US20100268710A1 - Personalized web search ranking - Google Patents

Personalized web search ranking Download PDF

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US20100268710A1
US20100268710A1 US12427656 US42765609A US20100268710A1 US 20100268710 A1 US20100268710 A1 US 20100268710A1 US 12427656 US12427656 US 12427656 US 42765609 A US42765609 A US 42765609A US 20100268710 A1 US20100268710 A1 US 20100268710A1
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search
user
weights
result
query
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US12427656
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US8032535B2 (en )
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Alexander L. STREHL
Sharad Goel
John Langford
Sham Kakade
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Yahoo! Inc
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Yahoo! Inc
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    • GPHYSICS
    • G06COMPUTING; CALCULATING; COUNTING
    • G06FELECTRIC DIGITAL DATA PROCESSING
    • G06F17/00Digital computing or data processing equipment or methods, specially adapted for specific functions
    • G06F17/30Information retrieval; Database structures therefor ; File system structures therefor
    • G06F17/3061Information retrieval; Database structures therefor ; File system structures therefor of unstructured textual data
    • G06F17/30634Querying
    • G06F17/30637Query formulation
    • G06F17/30646Query formulation reformulation based on results of preceding query
    • G06F17/30648Query formulation reformulation based on results of preceding query using relevance feedback from the user, e.g. relevance feedback on documents, documents sets, document terms or passages

Abstract

A system and method for personalized search ranking may use a user's feedback to immediately reorder search results for this particular user so as to improve click-through rate. Upon receiving a query including one or more words, a search engine may identify a list of search results and display the search results on a search result page. A machine-learning module may collect information about a user's browsing activities on the result page, update estimates of relevance of the search results, and reorder the search result list to personalize it for the user.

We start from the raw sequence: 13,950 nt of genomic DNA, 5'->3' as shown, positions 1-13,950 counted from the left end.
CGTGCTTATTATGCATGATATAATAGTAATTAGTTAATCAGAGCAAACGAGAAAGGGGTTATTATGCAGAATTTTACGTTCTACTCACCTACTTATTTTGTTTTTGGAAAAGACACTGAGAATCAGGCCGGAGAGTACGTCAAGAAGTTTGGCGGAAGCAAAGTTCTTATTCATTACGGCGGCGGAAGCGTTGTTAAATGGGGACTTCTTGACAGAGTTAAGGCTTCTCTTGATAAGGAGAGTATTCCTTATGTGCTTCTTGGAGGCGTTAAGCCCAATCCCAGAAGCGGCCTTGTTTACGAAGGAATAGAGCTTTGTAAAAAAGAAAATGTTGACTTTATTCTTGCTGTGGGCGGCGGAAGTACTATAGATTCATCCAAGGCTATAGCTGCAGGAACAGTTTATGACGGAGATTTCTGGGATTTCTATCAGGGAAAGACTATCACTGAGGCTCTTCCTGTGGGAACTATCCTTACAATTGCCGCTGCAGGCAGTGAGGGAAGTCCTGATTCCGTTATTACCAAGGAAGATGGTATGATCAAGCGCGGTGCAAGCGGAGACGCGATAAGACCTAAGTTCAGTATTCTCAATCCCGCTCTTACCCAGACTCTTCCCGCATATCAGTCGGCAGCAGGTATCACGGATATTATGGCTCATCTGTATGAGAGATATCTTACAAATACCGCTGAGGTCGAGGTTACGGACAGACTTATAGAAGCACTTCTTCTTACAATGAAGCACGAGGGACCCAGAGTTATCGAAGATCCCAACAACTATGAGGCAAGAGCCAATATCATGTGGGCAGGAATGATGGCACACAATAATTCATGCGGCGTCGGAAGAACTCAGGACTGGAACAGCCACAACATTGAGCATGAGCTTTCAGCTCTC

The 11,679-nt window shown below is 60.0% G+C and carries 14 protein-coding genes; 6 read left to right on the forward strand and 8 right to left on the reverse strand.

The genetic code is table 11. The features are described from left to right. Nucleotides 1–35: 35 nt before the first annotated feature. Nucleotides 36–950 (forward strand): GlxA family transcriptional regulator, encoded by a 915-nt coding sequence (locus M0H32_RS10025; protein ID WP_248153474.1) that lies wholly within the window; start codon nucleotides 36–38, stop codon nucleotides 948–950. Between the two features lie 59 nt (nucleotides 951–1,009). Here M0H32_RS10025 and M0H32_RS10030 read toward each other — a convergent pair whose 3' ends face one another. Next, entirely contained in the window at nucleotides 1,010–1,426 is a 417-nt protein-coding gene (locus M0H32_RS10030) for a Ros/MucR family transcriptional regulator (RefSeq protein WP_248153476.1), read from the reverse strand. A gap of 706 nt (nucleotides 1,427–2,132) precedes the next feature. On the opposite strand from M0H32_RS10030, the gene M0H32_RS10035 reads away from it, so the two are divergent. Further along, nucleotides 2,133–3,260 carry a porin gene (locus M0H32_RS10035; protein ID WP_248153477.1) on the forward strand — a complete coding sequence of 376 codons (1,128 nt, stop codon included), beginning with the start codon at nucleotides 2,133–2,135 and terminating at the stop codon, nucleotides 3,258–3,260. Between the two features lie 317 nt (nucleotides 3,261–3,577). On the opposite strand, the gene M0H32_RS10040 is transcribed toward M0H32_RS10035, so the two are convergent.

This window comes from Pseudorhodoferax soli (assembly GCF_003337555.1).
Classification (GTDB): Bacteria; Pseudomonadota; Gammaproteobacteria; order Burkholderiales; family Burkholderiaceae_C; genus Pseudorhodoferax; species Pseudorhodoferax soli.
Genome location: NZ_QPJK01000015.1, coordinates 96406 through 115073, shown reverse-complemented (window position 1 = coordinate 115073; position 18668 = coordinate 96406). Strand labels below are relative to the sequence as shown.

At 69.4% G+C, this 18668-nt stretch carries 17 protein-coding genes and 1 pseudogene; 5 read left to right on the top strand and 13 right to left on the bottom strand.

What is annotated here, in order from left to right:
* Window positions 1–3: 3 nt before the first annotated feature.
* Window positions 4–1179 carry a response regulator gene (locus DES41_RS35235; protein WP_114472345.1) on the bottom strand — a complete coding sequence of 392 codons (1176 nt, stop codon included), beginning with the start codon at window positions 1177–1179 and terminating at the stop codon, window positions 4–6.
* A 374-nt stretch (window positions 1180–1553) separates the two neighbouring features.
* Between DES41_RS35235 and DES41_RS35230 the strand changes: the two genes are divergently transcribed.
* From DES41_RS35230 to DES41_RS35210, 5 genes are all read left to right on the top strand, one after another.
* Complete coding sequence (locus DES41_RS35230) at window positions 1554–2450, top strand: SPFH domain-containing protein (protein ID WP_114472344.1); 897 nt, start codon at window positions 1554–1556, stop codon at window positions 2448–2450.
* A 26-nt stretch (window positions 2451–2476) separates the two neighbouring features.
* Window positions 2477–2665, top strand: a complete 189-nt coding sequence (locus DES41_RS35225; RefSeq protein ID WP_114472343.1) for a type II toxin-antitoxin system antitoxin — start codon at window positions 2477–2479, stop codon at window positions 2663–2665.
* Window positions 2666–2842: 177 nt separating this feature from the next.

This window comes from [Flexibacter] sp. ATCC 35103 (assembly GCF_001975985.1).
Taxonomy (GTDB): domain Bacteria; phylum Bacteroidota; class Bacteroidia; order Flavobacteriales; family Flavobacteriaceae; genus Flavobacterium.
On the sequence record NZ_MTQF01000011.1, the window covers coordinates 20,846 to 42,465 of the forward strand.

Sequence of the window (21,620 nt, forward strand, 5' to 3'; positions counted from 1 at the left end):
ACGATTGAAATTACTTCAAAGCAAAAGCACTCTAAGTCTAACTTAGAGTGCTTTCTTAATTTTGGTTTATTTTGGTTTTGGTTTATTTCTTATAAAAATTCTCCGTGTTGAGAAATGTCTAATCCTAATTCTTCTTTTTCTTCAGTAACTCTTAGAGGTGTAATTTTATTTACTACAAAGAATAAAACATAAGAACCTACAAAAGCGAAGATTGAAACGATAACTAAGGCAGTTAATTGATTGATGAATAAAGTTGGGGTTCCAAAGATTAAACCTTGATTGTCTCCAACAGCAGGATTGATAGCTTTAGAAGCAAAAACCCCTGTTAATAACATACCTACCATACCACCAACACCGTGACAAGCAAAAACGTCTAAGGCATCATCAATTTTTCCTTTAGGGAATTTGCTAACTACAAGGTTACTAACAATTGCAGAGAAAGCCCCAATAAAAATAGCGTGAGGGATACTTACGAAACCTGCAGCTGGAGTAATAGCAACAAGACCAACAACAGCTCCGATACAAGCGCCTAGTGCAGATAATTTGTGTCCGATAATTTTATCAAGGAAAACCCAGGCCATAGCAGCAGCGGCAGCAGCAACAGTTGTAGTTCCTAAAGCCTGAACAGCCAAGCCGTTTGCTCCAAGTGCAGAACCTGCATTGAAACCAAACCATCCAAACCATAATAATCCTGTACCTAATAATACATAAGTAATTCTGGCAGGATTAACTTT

Description

    BACKGROUND
  • 1. Field of the Invention
  • The present invention relates generally to Internet search, and more particularly to ordering of search results.
  • 2. Description of Related Art
  • A search engine may allow users to search for web pages or other materials accessible over the Internet with one or more search terms. After receiving from a user a query including one or more words, a search engine may identify web pages that may be related to the words, and display on a result page information about the web pages as a list of search results, e.g., a link to a web page containing the word(s). The search results may be ranked according to their relevance to the words, with the most relevant search result being positioned at the top of the list. The relevance may be determined according to search engine algorithms of a search engine service provider.
  • There can be millions of search results returned for an Internet search. The list of search results may go on for a number of result pages, and each result page may expand over several screens. Whether a search result is clicked on or not depends on whether and where it was displayed. For example, web users tend to click on search results near the top of search result pages more often. The bottom result on a search result page is typically clicked on substantially less often than is the top result, even if the actual content of the bottom result is more relevant to a search.
  • In addition, when different people type in the same query to a search engine, they often mean different things. For example, the query “apple” may refer to the fruit or the company of the same name. If the order of returned search results is not right for a particular user and his query, the user may ignore search results which are more relevant to his search but are placed in less prominent positions, resulting in a low click-through rate.
  • Therefore, it may be desirable to provide a system and method which may personalize the order of search results to decrease the bias introduced by position effects and increase the click-through rate.
  • BRIEF DESCRIPTION OF THE DRAWING FIGURES
  • Embodiments of the present invention are described herein with reference to the accompanying drawings, similar reference numbers being used to indicate functionally similar elements.
  • FIG. 1 illustrates a system for providing personalized search ranking according to one embodiment of the present invention.
  • FIG. 2 illustrates a flow chart of a method for providing personalized search ranking according to one embodiment of the present invention.
  • DETAILED DESCRIPTION